People without dedicated parking available either at home *or* at work will need to use public charging points - and that will be a mix of rapid and slow charging.
I've not used any low speed public chargers yet, a 'slow' charge over lunch (an hour) could add 20 miles to my range, not really worth the effort for me - I'll use the disabled space instead. For a PHEV they make sense, because you can basically fill the battery in that time, and that will make a significant difference, but I'm not really sold on most phevs - the Vauxhall Ampera was a decent stab at one, and the Bolt was an excellent example of how to really combine the different power trains.


For various reasons we're still charging from a 2.4kW 3-pin plug, ie at about 9 mph. Even that is ample for nearly all daily use. Long journeys can be a bit of a pain though, unless there's a supercharger en route. Typical filling station 50 kW chargers are not quick enough not to be a pain. And it goes without saying that there will have to be far more of them when the majority of vehicles are electric. Far more than there are petrol pumps now, given the much longer occupancy per visit.

kwackers
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Re: electrtric power points for e-vehicles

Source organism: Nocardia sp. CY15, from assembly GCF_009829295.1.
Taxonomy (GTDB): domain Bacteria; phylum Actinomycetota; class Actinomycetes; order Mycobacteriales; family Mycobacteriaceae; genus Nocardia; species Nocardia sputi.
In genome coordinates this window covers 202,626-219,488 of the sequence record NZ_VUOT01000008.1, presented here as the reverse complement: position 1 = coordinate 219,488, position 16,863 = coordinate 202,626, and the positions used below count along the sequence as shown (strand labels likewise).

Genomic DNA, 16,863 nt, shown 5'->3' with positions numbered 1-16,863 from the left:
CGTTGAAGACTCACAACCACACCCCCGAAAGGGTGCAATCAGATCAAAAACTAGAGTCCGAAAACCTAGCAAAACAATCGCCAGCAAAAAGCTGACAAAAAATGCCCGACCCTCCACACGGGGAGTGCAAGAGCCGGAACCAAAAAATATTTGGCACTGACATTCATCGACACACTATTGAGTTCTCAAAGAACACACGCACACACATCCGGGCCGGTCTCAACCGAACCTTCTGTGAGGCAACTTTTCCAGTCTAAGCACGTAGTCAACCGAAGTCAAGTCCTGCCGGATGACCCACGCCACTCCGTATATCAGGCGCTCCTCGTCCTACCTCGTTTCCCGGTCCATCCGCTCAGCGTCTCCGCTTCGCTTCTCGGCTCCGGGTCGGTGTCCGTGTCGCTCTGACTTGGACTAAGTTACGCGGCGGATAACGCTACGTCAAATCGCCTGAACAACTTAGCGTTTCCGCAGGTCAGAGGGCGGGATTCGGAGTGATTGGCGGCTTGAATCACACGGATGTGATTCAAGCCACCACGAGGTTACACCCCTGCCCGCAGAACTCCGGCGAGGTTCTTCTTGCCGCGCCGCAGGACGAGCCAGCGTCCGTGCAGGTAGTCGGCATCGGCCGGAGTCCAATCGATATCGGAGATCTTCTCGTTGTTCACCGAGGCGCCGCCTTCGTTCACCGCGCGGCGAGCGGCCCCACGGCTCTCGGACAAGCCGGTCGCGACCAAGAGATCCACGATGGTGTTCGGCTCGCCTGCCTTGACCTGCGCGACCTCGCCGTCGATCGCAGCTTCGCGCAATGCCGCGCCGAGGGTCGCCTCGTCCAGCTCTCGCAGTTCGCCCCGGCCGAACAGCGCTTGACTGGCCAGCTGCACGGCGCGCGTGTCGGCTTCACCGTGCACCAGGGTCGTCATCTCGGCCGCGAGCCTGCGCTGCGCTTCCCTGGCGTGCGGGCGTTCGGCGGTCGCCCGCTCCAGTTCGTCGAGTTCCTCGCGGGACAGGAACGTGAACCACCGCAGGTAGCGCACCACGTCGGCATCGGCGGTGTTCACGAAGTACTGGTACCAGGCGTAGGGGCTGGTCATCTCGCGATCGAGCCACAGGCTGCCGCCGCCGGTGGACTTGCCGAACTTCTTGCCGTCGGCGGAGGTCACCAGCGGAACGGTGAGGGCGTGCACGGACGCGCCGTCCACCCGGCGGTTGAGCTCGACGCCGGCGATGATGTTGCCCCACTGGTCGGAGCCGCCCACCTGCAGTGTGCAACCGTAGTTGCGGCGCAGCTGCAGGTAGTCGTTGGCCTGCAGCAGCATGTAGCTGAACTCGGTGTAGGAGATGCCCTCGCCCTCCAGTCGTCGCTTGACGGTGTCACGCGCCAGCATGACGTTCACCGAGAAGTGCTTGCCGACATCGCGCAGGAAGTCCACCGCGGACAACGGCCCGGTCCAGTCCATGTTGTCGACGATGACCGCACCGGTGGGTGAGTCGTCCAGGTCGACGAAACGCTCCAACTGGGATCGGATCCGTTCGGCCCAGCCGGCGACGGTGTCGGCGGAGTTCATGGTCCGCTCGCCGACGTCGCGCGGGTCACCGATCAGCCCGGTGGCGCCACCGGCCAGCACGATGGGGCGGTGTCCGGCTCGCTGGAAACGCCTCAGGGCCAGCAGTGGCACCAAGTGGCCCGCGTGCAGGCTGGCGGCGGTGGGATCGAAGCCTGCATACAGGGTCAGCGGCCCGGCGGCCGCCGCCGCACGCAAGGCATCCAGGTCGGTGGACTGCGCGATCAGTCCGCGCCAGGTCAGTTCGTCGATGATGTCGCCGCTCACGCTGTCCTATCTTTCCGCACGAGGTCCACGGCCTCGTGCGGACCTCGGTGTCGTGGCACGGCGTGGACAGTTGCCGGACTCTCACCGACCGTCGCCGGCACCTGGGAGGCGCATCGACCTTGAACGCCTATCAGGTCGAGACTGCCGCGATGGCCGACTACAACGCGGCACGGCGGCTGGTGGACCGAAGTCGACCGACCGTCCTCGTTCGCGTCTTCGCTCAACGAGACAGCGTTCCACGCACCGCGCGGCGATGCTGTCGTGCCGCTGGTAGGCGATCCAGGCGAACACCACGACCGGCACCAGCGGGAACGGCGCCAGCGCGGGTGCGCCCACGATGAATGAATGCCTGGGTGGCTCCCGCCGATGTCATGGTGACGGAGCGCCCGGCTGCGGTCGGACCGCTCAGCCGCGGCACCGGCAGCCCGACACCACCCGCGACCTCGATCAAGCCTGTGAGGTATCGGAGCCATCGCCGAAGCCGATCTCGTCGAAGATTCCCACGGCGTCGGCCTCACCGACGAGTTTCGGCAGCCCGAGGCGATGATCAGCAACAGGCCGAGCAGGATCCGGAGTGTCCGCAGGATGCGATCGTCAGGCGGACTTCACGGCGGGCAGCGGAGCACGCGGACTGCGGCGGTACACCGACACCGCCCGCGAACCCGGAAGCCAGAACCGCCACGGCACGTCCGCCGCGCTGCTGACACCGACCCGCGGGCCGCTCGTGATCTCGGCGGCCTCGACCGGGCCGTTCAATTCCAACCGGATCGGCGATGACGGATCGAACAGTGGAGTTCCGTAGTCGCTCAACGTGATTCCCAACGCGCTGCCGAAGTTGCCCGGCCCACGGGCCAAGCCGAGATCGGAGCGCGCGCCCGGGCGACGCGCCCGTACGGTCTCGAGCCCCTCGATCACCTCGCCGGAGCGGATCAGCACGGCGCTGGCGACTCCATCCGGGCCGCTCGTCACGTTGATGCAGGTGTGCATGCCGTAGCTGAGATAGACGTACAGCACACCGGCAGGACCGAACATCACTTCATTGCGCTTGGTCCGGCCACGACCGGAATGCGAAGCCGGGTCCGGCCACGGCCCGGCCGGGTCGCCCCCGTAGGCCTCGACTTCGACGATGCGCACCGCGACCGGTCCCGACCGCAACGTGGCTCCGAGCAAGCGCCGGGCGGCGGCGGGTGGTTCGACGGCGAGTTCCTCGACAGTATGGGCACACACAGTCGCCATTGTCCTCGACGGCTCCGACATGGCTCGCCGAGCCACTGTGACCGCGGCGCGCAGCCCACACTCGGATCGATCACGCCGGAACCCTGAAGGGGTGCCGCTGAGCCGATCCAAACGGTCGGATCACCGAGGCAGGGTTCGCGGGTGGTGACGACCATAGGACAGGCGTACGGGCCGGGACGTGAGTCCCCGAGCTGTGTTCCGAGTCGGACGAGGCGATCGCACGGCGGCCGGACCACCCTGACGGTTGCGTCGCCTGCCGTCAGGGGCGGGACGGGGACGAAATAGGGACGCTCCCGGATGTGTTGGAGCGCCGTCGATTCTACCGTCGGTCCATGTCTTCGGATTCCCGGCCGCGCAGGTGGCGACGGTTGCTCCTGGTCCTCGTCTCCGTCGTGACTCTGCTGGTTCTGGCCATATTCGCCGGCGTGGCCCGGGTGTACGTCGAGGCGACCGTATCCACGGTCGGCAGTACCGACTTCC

Postby kwackers » 23 Nov 2020, 3:07pm

sjs wrote:For various reasons we're still charging from a 2.4kW 3-pin plug, ie at about 9 mph. Even that is ample for nearly all daily use. Long journeys can be a bit of a pain though, unless there's a supercharger en route. Typical filling station 50 kW chargers are not quick enough not to be a pain. And it goes without saying that there will have to be far more of them when the majority of vehicles are electric. Far more than there are petrol pumps now, given the much longer occupancy per visit.

I spent 8 months on a 3 pin plug with no issues, worked fine.
I only fitted a proper charger in the end because I had to open the garage door to throw the granny charger under it plus I'd already bought the charger but simply never got around to fitting it.

I personally could manage where I live without a charger at all. I'd use the local station chargers (I notice some folk from the nearby flats also use them).
That combined with the supermarkets etc would be fine for me.

Never had to use a supercharger, the range of my car is enough for pretty much every journey I do.
(Had the lockdown not happened I'd have had to use one a few weeks ago).

Jdsk